Last week we looked at the prevalence of depression in today’s society and how it is being overmedicated as a quick fix. In this second part, the emphasis is on finding solutions for this challenge to our health and happiness. It’s important to know that our natural state is to be healthy and happy. Therefore, the approach from an integrative, holistic counselling perspective, is aimed at restoring this natural state.

Diagnosing depression

The first step is awareness of the fact that you might be experiencing symptoms of depression. Most of us will feel ‘down’ or anxious at times in our lives, especially when we’ve been overdoing it, after intensely stressful or traumatic events, when we’re having trouble with our relationships, or when experiencing financial problems. This is part of the human condition when dealing with life, and not necessarily depression. Losing a loved one, for example, leads to the grieving process, which is normal. It is not depression and should definitely not be medicated for years.

If you are going through a difficult time, you can consult a medical doctor who specialises in holistic integrative medicine, to support you using holistic health counselling. Before you start using any form of medication, whether it’s prescription antidepressants or a natural remedy like St John’s Wort, it’s important to first rule out any other causes of depression such as low thyroid function (hypothyroidism) or low blood sugar (hypoglycaemia). Certain prescription medication (including antidepressants, blood pressure medication and statins), OTC (over-the-counter) drugs, recreational drugs, caffeine and alcohol abuse may also cause depression.

Never stop your prescribed medication without medical support from a doctor also informed about natural, holistic therapies, even if you are feeling better – most medications need to be gradually withdrawn (tapered) to give your cell receptors time to adjust, and to prevent rebound depression.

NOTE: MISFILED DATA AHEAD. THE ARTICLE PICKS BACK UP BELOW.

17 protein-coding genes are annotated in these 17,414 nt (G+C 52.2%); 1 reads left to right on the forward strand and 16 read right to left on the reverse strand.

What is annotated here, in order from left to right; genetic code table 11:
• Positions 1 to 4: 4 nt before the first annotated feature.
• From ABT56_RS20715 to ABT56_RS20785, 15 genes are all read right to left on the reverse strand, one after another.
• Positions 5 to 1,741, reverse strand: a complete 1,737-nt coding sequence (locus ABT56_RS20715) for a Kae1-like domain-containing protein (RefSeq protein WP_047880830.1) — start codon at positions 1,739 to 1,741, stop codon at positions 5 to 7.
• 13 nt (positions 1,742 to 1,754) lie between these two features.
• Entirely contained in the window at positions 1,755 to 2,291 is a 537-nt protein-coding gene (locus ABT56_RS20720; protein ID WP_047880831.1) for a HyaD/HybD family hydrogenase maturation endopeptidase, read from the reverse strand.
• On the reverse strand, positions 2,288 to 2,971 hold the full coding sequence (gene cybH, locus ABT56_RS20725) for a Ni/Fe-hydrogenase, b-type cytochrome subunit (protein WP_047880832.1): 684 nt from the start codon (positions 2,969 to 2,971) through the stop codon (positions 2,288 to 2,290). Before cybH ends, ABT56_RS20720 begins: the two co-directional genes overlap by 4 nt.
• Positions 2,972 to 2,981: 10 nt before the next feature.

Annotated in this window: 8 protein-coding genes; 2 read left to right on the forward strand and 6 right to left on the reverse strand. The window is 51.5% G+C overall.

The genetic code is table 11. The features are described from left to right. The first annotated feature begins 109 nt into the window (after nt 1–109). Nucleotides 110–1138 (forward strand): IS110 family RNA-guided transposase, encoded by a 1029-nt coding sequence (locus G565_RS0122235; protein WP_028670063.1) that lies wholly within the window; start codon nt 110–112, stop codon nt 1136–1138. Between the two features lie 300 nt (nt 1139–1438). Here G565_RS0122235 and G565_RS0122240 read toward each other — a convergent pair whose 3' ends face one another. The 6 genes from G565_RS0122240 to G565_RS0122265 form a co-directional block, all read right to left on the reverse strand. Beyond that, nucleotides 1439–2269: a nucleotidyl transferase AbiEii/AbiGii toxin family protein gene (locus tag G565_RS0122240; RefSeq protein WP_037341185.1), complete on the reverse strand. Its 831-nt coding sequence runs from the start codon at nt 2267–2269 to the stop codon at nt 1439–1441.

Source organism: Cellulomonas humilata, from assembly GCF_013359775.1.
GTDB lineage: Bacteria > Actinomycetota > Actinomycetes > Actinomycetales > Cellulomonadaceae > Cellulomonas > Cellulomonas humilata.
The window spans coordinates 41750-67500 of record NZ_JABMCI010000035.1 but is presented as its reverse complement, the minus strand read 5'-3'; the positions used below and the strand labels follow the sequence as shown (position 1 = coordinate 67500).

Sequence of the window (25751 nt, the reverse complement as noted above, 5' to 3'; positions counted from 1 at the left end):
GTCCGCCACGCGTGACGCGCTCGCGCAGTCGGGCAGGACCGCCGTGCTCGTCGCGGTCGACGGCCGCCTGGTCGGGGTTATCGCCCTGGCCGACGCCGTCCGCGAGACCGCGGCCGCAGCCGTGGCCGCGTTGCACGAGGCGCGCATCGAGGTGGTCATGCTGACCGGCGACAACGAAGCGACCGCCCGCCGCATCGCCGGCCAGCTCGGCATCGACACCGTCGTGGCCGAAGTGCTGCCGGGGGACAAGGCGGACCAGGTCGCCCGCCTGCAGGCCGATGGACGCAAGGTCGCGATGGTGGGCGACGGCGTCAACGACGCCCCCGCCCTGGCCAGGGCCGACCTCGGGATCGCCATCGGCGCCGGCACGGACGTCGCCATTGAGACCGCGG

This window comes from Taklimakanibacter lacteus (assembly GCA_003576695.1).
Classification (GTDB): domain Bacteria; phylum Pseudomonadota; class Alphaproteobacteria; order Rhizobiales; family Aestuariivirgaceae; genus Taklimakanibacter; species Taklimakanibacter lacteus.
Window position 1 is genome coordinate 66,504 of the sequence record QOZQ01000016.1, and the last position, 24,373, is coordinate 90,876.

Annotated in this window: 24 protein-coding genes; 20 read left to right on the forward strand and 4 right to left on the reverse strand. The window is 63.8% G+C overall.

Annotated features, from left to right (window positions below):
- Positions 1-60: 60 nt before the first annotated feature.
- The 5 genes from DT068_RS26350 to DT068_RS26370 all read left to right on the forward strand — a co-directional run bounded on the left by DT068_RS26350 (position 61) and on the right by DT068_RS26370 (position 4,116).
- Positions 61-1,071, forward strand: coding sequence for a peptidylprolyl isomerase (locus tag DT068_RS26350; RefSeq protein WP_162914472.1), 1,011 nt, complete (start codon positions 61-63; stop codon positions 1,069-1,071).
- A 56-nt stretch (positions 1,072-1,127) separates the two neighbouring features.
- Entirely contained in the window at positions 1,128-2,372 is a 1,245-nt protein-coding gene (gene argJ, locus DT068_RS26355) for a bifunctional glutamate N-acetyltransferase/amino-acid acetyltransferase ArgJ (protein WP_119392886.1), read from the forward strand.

Disease as teacher

An integrative approach to ailments and illness offer many options and hope for resolution. Read about and explore these options, and consider the suggestions and recommendations listed below. Look for the soul lesson hidden in your disease or health challenge. 

While using natural remedies to support your physiology, ask yourself if this health problem has a deeper message. It might be a subtle or loud message from your soul asking for recognition and attention, or a signal that your needs are not being met. Look for guidance and answers in all your close relationships. The struggle, strife and strain of troubled relationships will often show you your own shadow characteristics, long buried and claiming attention though physical symptoms. Also contemplate your feelings around job issues and life in general. 

We are so tempted to suppress symptoms of disease as fiercely and quickly as possible with any means at our disposal. Maybe the time has come for us to become quiet within and turn our attention inwards, reflecting and contemplating, and regarding disease as a wise friend and counsellor, rather than a vicious enemy.

Paint, draw or write down your dreams, reflections and feelings, try to feel the depression in your body – where do you feel it, how does it feel, what is your body saying to you? Depression often develops from feelings of disempowerment, of not feeling in control of your life at all. If painful, traumatic emotions arise from your unconscious mind, be with them, allowing and acknowledging them, then releasing the ones that do not serve your health and wellbeing, using your superconscious mind to support you.